The sun slipped below the horizon, leaving behind a reddish orange sky. I was sitting on a bench outside in the corner of our huge backyard. I was surrounded by grapevines and studying for my final exams. There was a knock at the door. It was Aziz Gull, our next-door neighbour. Her voice was shaking as she told us about a rumour that the Taliban might invade the city that night. She advised us to pack a bag of necessities: food and clothing. I wanted to avoid such bad news, so I ignored her. I put on my headphones and played classical music while I continued studying. But there was no avoiding this bitter reality.
The next day, we were all in the midst of writing our exam at school when the principal rushed into our class and told us to leave immediately because the Taliban were at the edge of Kabul. Everyone in the class leapt up and rushed home, leaving the white exam papers behind. They were flying around the room like lost birds. Leaving the school was particularly difficult because we knew the doors of education would slam shut as soon as the Taliban took power. That day the streets of Kabul were different from any other normal Tuesday. Instead of car horns and the shouts of snake sellers and drivers calling out for customers, the air was filled with the sound of gunfire and children crying. People were running around frantically, trying to escape, but they had nowhere to go.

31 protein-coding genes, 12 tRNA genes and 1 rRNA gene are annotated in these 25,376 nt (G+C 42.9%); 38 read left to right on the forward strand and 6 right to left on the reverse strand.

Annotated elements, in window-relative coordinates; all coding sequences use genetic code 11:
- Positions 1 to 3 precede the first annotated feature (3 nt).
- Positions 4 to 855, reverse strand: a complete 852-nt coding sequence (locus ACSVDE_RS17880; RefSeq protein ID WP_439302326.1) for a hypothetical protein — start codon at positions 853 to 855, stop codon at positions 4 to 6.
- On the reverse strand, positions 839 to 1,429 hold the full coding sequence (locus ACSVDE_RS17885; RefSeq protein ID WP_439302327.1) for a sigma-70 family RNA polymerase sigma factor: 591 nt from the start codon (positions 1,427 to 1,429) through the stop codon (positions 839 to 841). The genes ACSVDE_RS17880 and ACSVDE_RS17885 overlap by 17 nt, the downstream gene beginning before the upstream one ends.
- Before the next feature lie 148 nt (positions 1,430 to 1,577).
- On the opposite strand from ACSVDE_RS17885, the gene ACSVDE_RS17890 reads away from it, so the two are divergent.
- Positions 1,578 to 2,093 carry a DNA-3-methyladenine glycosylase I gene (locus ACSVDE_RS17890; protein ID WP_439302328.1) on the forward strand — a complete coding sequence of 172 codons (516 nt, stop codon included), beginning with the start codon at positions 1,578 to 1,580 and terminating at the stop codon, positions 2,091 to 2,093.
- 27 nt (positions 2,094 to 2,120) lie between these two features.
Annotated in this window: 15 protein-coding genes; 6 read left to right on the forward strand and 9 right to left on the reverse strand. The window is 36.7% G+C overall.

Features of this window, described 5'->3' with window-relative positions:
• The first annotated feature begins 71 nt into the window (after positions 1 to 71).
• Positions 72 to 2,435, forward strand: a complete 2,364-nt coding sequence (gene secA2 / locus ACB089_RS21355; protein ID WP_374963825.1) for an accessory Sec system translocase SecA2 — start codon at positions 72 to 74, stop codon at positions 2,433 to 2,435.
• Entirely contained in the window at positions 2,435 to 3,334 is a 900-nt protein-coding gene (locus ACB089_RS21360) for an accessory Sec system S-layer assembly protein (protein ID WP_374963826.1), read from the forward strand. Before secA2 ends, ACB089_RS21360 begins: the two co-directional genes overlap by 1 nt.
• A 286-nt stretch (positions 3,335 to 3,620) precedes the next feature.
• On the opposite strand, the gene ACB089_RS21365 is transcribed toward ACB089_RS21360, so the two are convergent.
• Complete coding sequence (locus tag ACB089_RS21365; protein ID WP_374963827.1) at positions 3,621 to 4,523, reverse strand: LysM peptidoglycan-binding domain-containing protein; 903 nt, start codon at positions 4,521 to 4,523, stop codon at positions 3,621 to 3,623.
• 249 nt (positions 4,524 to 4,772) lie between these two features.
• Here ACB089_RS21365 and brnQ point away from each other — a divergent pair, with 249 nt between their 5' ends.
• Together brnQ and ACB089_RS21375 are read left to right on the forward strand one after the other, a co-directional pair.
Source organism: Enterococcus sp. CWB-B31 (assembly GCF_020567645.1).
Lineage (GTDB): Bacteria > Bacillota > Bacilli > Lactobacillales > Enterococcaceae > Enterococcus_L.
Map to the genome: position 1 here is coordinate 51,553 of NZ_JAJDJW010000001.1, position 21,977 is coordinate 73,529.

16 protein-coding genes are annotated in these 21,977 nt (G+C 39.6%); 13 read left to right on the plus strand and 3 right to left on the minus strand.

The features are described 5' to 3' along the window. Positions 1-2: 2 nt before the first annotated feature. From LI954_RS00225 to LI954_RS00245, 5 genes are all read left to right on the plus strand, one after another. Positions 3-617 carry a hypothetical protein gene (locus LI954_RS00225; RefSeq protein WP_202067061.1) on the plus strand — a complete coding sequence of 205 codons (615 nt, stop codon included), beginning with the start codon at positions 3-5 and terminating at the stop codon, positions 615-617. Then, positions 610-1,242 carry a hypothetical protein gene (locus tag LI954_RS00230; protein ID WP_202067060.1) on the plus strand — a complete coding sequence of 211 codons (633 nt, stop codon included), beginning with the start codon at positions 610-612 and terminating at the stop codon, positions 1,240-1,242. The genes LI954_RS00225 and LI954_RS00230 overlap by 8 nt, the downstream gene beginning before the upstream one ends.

After four hours of walking, I arrived home. I kept calling my siblings to find out if they were okay, but all methods of communication had broken down. The educational institutions and foreign organizations where my family members worked were threatened by the Taliban. I was about to faint from worrying by the time they all finally arrived home. Everyone was in despair. What did the future hold? None of us was sure if we would ever again tighten the laces of our shoes in the morning in order to step confidently toward realizing our dreams.
Baqer, my elder brother who was the head of our family now that my parents were deceased, told us to get ready for a journey to Pakistan with forty other families. I had to decide what to take with me. I removed all the books from my backpack and kept only my diary. I packed two sets of clothes and put on a pair of shoes that had belonged to my mom who had passed away two weeks before the fall of Kabul. In a matter of hours, I had to say goodbye to my family, friends, hometown and all my memories.
I was only sixteen. My heart was overwhelmed with sadness. I felt too weak to carry the burden of guilt about escaping and leaving everyone behind. Five days later we left for Pakistan. Wearing my mother’s shoes during this long journey kept me connected to her. I felt safe, as if she were with me in every step, continuously murmuring in my ear that I could make it. I did make it, along with 180 other people who spent six months together in Pakistan, waiting for news about our immigration. We became like a large family, sharing our joys and sorrows.
I arrived in Canada on January 11, 2022. Now I live with two of my brothers, and I’m in my final year of high school. Every morning I lace up my shoes and step confidently toward the dreams that will be realized here in Canada.
Nargis Attaiee arrived in Canada on January 11th 2022 with seven of her family members. Currently she is in her last year of high school and planning to become a doctor in the future. This was a dream she shared with two of her best friends Hangama and Asma, who were killed in a terrorist attack on the Kaj Educational Centre in Kabul.